By Kayleigh Whitman
For a historian, the question of where to begin the story of American mobilization for World War II could be answered in many ways. Maury Klein chose to begin his impressive work at the 1939 World’s Fair in Flushing Meadows, New York—a romantic moment showcasing America’s hopes for the future of progress and technology. America’s industry would have to take a detour on the way to their gleaming futuristic city though; for just months after the fair opened, Germany marched into Poland, signaling the official start of arguably the most devastating conflict of the twentieth century. Over the next six years of warfare the world would see just how important technology had become in battle, and the United States especially, would realize that the progress promised at the World’s Fair would become necessary for their survival.
A Call to Arms: Mobilizing America for World War II recounts the people and events that prepared this country’s industry for a new type of war and the difficulties they encountered. Klein explains that the United States did not easily arrive at the powerful position they assumed in the war, but rather had to be navigated by the political prowess of FDR and other major players both within and outside of Washington, D.C. Though a great number of Americans believed that the U.S. should observe a policy of isolationism, many in Washington knew that America could not afford to let their military production lie idle. Klein shows the reader that the United States’ involvement in this conflict began years before the Japanese attack, as major companies began rolling out thousands of airplanes, ammunition, and weapons. These were at first built to aid Britain and the Allies, but later became part of the American defense.
In order to make this grand undertaking an effective one, Klein shows that new relationships between the government and industry had to be forged; as well as new relationships between business leaders. The Aircraft War Production Council, for instance, brought together eight airplane manufacturers who shared their technologies and techniques in the interest of fulfilling production demands. Competition amongst them fell to the wayside. The full picture of the national efforts required for American success in World War II is evident through examples such as this, and are present throughout the entire book.
One of the first things the reader will notice about the book is its imposing size. There is no denying that A Call to Arms is lengthy, but the reader should not be intimidated. In addition to his engaging writing style, Klein has also crafted the book in a way that is easy for readers to read straight through, or leave and return at their leisure. The text covers the years of 1940-1945, meaning that it explains the crucial years before the bombing of Pearl Harbor and America’s official entrance in to the war. Each year is awarded its own section and title such as “1942: The Year of Despair”. Maintaining a comprehensive thesis throughout a book of this length can be difficult; the reader can sometimes get lost. However, these sections provide a theme for each year, allowing the reader to get a better grasp of the material Klein is presenting to them. It also makes each unit comprehensive on its own. Readers can dive right into “1941: The Year of Turmoil” and get a real understanding of the struggles between labor leaders of the AFL and CIO or the creation of emergency ship contracts—all of which are part of the larger difficulties of mass mobilization.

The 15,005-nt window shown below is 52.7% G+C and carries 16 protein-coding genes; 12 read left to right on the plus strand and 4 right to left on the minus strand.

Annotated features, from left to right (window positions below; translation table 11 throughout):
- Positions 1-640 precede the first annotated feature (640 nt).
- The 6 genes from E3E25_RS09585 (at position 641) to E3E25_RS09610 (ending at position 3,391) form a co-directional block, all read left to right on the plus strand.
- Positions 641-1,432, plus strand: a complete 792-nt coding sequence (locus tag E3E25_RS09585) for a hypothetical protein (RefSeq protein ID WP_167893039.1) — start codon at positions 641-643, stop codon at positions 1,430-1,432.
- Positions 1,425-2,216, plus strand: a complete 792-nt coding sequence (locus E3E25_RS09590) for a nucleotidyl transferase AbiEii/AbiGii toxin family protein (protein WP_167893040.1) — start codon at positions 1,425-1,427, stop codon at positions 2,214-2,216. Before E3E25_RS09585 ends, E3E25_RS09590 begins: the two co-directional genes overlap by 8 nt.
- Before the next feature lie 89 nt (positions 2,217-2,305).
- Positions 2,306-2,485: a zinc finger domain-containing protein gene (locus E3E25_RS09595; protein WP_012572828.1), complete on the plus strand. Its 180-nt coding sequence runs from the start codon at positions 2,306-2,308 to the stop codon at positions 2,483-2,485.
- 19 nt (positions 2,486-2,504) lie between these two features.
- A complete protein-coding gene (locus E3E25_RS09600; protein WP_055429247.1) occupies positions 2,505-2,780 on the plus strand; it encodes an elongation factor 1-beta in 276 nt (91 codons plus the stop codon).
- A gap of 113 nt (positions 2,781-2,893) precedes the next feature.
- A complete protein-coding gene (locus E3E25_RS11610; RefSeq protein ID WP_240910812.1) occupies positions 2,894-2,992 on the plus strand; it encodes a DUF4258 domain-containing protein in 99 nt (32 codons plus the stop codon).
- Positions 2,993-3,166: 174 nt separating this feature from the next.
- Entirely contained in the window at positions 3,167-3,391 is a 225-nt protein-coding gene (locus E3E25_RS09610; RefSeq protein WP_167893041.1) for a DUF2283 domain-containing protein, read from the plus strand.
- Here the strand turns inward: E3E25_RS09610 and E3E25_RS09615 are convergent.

Within each of these chapters Klein uses narratives to tell much of the history. Readers will see some familiar characters such as President Franklin D. Roosevelt and Secretary of War Henry Stimson, but they will also follow the stories of lesser-known players. One of these “unsung heroes” was Stacy May, a statistician who served as the first head of National Defense Advisory Commission’s Bureau of Research Statistics. Acting as an agent of the War Department, May travelled to Britain and created an in-depth balance sheet of supply planning for both British and American troops. The United States’ planners were able to use this information to determine the ideal level of output for any supplies. In the same way that these men drove American production, their stories drive this volume.
The subject of A Call to Arms is integral to the understanding of the United States’ experience in World War II. Maury Klein has not only created the first truly comprehensive account of these events, but he has done so in a way that is compelling and enjoyable. Further, he has shown that there is still much that can be explored in the history of twentieth century America.
Kayleigh Whitman (ΦBK, Florida State University, 2014) graduated from Florida State University with a degree in history. She is currently a graduate student in the history department at Brandeis University (Mu of Massachusetts Chapter).